Heavy Reading: It's Simple – Automate or Die
A new Heavy Reading report says communications service providers face a stark new reality in the need to adopt automation immediately, in every aspect of their businesses, or face extinction.
The telecom industry also needs to shift its thinking and stop considering automation as "a cost and efficiency strategy," states Telecom Automation: Heavy Reading Perspectives, authored by seven analysts. Instead, network operators need to see automated networks as essential to the automation of everything around them, by their customers and competitors.
And while acknowledging that automation has been part of telecom's game plan for decades, the Heavy Reading analysts note that "rather than a gradual and controlled evolution, automation is now a full-on mutation with a limitless capacity for disruption." CSPs are hardly driving the automation train, it states, in fact, they are at great risk for falling behind as the "rest of the world is plunging headlong into an autonomous future" if they continue at their self-chosen pace.
The process won't be simple -- one of the key findings of the report is that there are no easy answers or shortcuts to building an autonomous network. Even in spaces like the business and operations support system (B/OSS) arena, where network operators have been wrestling for decades with automation and integration. However, there is no longer any time to waste in just getting the job done, the report concludes.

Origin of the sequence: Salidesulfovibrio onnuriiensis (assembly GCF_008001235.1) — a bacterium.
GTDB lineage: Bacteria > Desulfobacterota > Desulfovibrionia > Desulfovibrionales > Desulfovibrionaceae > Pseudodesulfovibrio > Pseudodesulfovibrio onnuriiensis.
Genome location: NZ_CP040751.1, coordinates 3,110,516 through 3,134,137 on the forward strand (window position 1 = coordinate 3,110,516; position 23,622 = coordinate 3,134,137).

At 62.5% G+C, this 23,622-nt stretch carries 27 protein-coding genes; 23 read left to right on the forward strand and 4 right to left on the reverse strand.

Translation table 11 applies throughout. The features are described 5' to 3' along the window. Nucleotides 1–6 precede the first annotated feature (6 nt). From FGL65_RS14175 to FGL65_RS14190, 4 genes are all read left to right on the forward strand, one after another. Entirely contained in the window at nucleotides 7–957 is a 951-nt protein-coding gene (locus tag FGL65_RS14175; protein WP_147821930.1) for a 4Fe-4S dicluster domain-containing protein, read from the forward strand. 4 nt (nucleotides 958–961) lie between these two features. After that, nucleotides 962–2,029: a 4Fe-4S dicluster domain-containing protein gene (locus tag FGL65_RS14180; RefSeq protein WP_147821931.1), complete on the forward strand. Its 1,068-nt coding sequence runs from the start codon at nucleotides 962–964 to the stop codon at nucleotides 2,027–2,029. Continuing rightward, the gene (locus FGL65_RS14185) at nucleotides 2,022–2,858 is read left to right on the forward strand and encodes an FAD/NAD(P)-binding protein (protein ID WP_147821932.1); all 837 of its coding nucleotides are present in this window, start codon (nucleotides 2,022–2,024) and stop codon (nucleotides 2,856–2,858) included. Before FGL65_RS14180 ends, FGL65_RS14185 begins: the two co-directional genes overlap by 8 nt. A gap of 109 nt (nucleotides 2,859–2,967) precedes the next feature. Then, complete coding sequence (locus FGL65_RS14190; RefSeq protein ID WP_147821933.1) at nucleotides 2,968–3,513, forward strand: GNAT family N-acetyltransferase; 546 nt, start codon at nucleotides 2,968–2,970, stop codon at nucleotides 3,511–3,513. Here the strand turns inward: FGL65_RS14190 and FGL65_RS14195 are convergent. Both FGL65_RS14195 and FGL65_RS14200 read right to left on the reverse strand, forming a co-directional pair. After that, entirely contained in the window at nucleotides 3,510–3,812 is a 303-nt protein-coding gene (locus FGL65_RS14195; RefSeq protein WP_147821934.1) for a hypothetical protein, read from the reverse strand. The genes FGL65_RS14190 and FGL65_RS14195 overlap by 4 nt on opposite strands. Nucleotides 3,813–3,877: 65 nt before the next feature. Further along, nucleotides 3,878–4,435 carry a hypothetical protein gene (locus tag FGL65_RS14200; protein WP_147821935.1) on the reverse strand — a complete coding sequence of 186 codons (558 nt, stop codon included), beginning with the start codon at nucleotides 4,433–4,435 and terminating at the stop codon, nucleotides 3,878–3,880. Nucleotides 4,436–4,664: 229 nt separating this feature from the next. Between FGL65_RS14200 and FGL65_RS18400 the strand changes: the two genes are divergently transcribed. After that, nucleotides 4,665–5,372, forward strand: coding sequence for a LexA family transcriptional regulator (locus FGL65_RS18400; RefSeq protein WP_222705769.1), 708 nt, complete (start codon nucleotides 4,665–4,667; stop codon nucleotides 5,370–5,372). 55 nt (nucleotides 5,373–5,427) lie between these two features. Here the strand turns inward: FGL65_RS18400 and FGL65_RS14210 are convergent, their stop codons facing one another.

Yet it's not all gloom and doom. In looking at every angle of the industry, the Heavy Reading Perspectives piece sees some reasons for hope. For example, the Internet of Things and 5G represent clear drivers and compelling opportunities for accelerating automation, and moving to the cloud is a key enabler for next-gen mobile network automation.
And there are some signs of progress, namely efforts such as AT&T's ECOMP initiative -- now part of the Open Network Automation Platform (ONAP) -- have reaped dividends in shrinking service deployment times from weeks to minutes. The speed with which the industry has embraced software-defined WAN services is also seen as encouraging.
But the general message in the 40-page report is a blunt one: When it comes to automation, network operators need to be moving faster, or find themselves left behind.
The report covers IoT and emerging technologies, B/OSS, analytics, NFV and orchestration, mobile networks and 5G and network security in looking at automation challenges and opportunities.
In coming days, we'll be taking a closer look at some other details from this exhaustive report about automation in telecom.
— Carol Wilson, Editor-at-Large, Light Reading